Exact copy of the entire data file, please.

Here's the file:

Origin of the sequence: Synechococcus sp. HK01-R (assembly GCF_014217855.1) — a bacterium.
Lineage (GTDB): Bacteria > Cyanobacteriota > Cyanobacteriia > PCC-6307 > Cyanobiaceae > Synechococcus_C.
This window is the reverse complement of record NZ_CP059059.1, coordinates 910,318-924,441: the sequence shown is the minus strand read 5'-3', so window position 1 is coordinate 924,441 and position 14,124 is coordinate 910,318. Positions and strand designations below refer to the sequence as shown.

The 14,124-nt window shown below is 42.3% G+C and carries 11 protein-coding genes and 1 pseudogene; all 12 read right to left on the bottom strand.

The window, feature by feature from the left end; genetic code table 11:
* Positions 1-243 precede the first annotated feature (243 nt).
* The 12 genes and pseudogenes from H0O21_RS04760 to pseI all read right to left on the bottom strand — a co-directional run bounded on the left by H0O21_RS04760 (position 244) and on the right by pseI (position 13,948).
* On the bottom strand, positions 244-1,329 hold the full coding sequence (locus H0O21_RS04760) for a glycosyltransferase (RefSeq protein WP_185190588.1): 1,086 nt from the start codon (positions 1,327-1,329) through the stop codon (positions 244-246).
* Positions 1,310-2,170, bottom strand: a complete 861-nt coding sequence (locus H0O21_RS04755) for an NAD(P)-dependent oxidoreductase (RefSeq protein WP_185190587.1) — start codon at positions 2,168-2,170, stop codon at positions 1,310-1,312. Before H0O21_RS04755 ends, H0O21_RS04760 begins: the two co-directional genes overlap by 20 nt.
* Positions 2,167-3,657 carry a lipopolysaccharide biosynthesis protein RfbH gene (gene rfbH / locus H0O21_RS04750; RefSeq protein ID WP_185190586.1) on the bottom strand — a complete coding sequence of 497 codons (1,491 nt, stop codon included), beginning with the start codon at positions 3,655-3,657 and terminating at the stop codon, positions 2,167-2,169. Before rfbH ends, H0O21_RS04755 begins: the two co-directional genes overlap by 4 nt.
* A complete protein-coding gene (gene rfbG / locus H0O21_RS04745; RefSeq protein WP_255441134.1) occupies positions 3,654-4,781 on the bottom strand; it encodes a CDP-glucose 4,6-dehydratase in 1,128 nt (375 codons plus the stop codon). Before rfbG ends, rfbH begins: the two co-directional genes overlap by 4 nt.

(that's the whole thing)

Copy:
Origin of the sequence: Synechococcus sp. HK01-R (assembly GCF_014217855.1) — a bacterium.
Lineage (GTDB): Bacteria > Cyanobacteriota > Cyanobacteriia > PCC-6307 > Cyanobiaceae > Synechococcus_C.
This window is the reverse complement of record NZ_CP059059.1, coordinates 910,318-924,441: the sequence shown is the minus strand read 5'-3', so window position 1 is coordinate 924,441 and position 14,124 is coordinate 910,318. Positions and strand designations below refer to the sequence as shown.

The 14,124-nt window shown below is 42.3% G+C and carries 11 protein-coding genes and 1 pseudogene; all 12 read right to left on the bottom strand.

The window, feature by feature from the left end; genetic code table 11:
* Positions 1-243 precede the first annotated feature (243 nt).
* The 12 genes and pseudogenes from H0O21_RS04760 to pseI all read right to left on the bottom strand — a co-directional run bounded on the left by H0O21_RS04760 (position 244) and on the right by pseI (position 13,948).
* On the bottom strand, positions 244-1,329 hold the full coding sequence (locus H0O21_RS04760) for a glycosyltransferase (RefSeq protein WP_185190588.1): 1,086 nt from the start codon (positions 1,327-1,329) through the stop codon (positions 244-246).
* Positions 1,310-2,170, bottom strand: a complete 861-nt coding sequence (locus H0O21_RS04755) for an NAD(P)-dependent oxidoreductase (RefSeq protein WP_185190587.1) — start codon at positions 2,168-2,170, stop codon at positions 1,310-1,312. Before H0O21_RS04755 ends, H0O21_RS04760 begins: the two co-directional genes overlap by 20 nt.
* Positions 2,167-3,657 carry a lipopolysaccharide biosynthesis protein RfbH gene (gene rfbH / locus H0O21_RS04750; RefSeq protein ID WP_185190586.1) on the bottom strand — a complete coding sequence of 497 codons (1,491 nt, stop codon included), beginning with the start codon at positions 3,655-3,657 and terminating at the stop codon, positions 2,167-2,169. Before rfbH ends, H0O21_RS04755 begins: the two co-directional genes overlap by 4 nt.
* A complete protein-coding gene (gene rfbG / locus H0O21_RS04745; RefSeq protein WP_255441134.1) occupies positions 3,654-4,781 on the bottom strand; it encodes a CDP-glucose 4,6-dehydratase in 1,128 nt (375 codons plus the stop codon). Before rfbG ends, rfbH begins: the two co-directional genes overlap by 4 nt.